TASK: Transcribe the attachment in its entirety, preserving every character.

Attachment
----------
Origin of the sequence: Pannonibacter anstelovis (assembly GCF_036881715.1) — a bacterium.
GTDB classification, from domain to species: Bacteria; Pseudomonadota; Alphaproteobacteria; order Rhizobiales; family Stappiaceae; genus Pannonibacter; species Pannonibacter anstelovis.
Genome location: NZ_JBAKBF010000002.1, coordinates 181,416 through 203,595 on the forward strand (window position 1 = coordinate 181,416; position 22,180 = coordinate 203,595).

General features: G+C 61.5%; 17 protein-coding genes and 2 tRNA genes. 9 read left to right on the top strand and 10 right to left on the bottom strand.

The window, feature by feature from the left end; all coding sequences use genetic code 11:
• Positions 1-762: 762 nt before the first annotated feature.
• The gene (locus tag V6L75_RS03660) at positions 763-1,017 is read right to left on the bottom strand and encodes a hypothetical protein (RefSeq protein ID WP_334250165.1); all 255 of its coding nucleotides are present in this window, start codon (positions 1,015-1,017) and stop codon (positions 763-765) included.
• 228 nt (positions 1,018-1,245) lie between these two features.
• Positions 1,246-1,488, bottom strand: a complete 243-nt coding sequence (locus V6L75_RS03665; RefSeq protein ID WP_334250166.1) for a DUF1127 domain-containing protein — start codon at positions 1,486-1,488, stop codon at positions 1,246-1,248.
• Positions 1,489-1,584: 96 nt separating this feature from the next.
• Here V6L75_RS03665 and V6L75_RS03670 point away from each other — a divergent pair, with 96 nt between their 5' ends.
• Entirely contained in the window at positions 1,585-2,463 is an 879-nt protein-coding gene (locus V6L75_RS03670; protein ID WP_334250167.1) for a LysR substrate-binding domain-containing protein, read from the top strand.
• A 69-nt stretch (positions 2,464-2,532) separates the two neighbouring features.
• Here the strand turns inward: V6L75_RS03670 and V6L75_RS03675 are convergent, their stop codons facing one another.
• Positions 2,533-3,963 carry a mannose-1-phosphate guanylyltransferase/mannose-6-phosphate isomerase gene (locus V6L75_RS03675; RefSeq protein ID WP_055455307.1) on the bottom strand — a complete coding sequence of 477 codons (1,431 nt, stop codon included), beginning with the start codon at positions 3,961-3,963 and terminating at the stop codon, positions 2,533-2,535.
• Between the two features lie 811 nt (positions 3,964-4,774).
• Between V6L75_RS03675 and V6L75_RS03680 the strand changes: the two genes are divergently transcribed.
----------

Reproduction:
Origin of the sequence: Pannonibacter anstelovis (assembly GCF_036881715.1) — a bacterium.
GTDB classification, from domain to species: Bacteria; Pseudomonadota; Alphaproteobacteria; order Rhizobiales; family Stappiaceae; genus Pannonibacter; species Pannonibacter anstelovis.
Genome location: NZ_JBAKBF010000002.1, coordinates 181,416 through 203,595 on the forward strand (window position 1 = coordinate 181,416; position 22,180 = coordinate 203,595).

General features: G+C 61.5%; 17 protein-coding genes and 2 tRNA genes. 9 read left to right on the top strand and 10 right to left on the bottom strand.

The window, feature by feature from the left end; all coding sequences use genetic code 11:
• Positions 1-762: 762 nt before the first annotated feature.
• The gene (locus tag V6L75_RS03660) at positions 763-1,017 is read right to left on the bottom strand and encodes a hypothetical protein (RefSeq protein ID WP_334250165.1); all 255 of its coding nucleotides are present in this window, start codon (positions 1,015-1,017) and stop codon (positions 763-765) included.
• 228 nt (positions 1,018-1,245) lie between these two features.
• Positions 1,246-1,488, bottom strand: a complete 243-nt coding sequence (locus V6L75_RS03665; RefSeq protein ID WP_334250166.1) for a DUF1127 domain-containing protein — start codon at positions 1,486-1,488, stop codon at positions 1,246-1,248.
• Positions 1,489-1,584: 96 nt separating this feature from the next.
• Here V6L75_RS03665 and V6L75_RS03670 point away from each other — a divergent pair, with 96 nt between their 5' ends.
• Entirely contained in the window at positions 1,585-2,463 is an 879-nt protein-coding gene (locus V6L75_RS03670; protein ID WP_334250167.1) for a LysR substrate-binding domain-containing protein, read from the top strand.
• A 69-nt stretch (positions 2,464-2,532) separates the two neighbouring features.
• Here the strand turns inward: V6L75_RS03670 and V6L75_RS03675 are convergent, their stop codons facing one another.
• Positions 2,533-3,963 carry a mannose-1-phosphate guanylyltransferase/mannose-6-phosphate isomerase gene (locus V6L75_RS03675; RefSeq protein ID WP_055455307.1) on the bottom strand — a complete coding sequence of 477 codons (1,431 nt, stop codon included), beginning with the start codon at positions 3,961-3,963 and terminating at the stop codon, positions 2,533-2,535.
• Between the two features lie 811 nt (positions 3,964-4,774).
• Between V6L75_RS03675 and V6L75_RS03680 the strand changes: the two genes are divergently transcribed.